The act of knowing or cognition, otherwise known as knowledge is the result of the process called learning. For knowledge to be acquired, you must first learn it. Therefore, for medical students to learn a specific body of knowledge, it must be taught.
The process of teaching and learning can happen in by various means. These include traditional lectures, interactive experiences, self-directing reading and reviewing, or self-directed quizzing via a USMLE question bank which can be done in an individual or group setting. For example, a medical student can learn from using his senses, like observing how to draw blood during a venipuncture. The supervising physician, can only measure whether the medical student was able to grasp the knowledge or skill through evaluation. This evaluation can be done using a written test or an actual application of the skill on the wards, or through repeated demonstrations of competence.
In the same way, many formal USMLE review courses that a student may enroll into are akin to the academic lectures that you attend. The only difference is that, you already have a working knowledge of what will be discussed during the review sessions. These USMLE reviews will function as a sharpening medium before the actual USMLE Boards.
So where does the USMLE question bank come into play? Many students start a USMLE question bank about 6 months before sitting for the USMLE Step One exam. The question bank, also called a USMLE Q-bank, is used by student to both review material and to test his or her knowledge. For the best review, you should select a USMLE question bank that has thorough explanations for both the correct and incorrect choices to a question. For the best self-testing, you should select a USMLE question bank that best represents the questions you will actually see on the USMLE Step One exam.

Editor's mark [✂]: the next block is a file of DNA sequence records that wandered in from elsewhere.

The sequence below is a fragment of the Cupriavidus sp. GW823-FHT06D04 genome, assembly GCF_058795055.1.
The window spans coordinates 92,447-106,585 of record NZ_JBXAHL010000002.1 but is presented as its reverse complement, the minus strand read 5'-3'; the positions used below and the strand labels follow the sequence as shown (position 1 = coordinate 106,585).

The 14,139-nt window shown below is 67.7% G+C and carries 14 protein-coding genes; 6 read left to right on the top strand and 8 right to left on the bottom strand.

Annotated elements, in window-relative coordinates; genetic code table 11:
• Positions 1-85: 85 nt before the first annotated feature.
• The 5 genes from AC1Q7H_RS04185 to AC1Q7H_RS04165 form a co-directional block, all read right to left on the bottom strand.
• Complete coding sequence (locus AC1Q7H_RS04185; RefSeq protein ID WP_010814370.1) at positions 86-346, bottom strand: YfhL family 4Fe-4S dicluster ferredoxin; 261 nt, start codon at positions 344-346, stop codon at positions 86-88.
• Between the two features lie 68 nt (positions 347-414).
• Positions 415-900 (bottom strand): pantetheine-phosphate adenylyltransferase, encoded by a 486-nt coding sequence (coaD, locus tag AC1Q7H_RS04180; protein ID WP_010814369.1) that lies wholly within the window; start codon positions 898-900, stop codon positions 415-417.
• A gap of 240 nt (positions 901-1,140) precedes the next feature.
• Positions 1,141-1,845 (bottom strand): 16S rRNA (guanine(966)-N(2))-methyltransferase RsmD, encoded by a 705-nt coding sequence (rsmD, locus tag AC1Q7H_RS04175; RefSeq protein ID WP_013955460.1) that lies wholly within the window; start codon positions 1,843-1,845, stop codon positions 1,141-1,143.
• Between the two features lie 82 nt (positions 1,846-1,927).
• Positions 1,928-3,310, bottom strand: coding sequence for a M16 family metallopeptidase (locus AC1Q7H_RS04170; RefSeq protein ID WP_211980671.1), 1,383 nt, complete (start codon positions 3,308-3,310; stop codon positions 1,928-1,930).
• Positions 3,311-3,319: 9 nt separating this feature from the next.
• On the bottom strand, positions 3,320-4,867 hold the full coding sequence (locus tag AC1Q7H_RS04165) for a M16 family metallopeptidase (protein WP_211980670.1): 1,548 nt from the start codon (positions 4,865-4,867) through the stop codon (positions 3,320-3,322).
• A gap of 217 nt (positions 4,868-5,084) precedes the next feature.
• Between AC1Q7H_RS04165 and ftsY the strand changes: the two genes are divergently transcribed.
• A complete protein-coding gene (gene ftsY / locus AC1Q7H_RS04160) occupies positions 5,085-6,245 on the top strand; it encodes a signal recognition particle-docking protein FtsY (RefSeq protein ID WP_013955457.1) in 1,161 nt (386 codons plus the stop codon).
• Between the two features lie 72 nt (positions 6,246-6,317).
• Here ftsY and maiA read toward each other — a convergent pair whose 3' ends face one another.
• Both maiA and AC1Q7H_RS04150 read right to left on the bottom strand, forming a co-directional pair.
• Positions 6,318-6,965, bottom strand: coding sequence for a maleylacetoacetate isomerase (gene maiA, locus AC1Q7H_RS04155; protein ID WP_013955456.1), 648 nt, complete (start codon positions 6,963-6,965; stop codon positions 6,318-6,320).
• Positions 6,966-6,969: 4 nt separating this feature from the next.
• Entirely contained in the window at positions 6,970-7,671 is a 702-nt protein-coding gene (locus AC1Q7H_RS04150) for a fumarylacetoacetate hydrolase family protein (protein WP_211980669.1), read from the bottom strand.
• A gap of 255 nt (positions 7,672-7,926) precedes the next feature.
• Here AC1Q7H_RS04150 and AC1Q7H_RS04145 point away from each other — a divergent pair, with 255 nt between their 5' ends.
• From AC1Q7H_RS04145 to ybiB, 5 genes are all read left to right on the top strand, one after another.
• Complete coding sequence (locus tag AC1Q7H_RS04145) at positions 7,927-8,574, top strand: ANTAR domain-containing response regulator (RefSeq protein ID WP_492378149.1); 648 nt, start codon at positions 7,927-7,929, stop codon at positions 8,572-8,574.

For many, self-testing with a USMLE Q-bank is invaluable. You will find out that there are any subjects or topics you should that you should re-learn. This also helps you determine where your should expend the majority of your time and energy while studying for the USMLE Step One. Not all knowledge can be retained in one sitting or reading of an entire book or chapter. Even the cognitive skills that should be used in the learning process is something that should be taught, improved and honed. A Q-bank will let you know what is retained and which cognitive skills need to honed.
During your USMLE review process, these cognitive skills, namely: concentration, perception, memory and logical thinking will be both taught and sharpened while self-testing with a USMLE question bank. After reviewing a certain section, many students take a set of questions from a USMLE question bank in order to measure the actual comprehension and application of their knowledge. Through this repeated process, the four cognitive skills are developed further: concentration more sustained, perceptive skill is improved through practice and experience, the memory retention process is reinforced, and logical thinking sharpened.
The author, Gerald Faye Johnson, is educational content consultant for Apollo Audiobooks, LLC and Premedical Solutions, LLC. He wrote this article based on research, interviews, and experiences of real USMLE test takers, medical students, physicians, and professionals in US medical education. When students and educators share their experiences with us, some of their data is objective and some is subjective (i.e. opinion) and should be taken as such by the reader.
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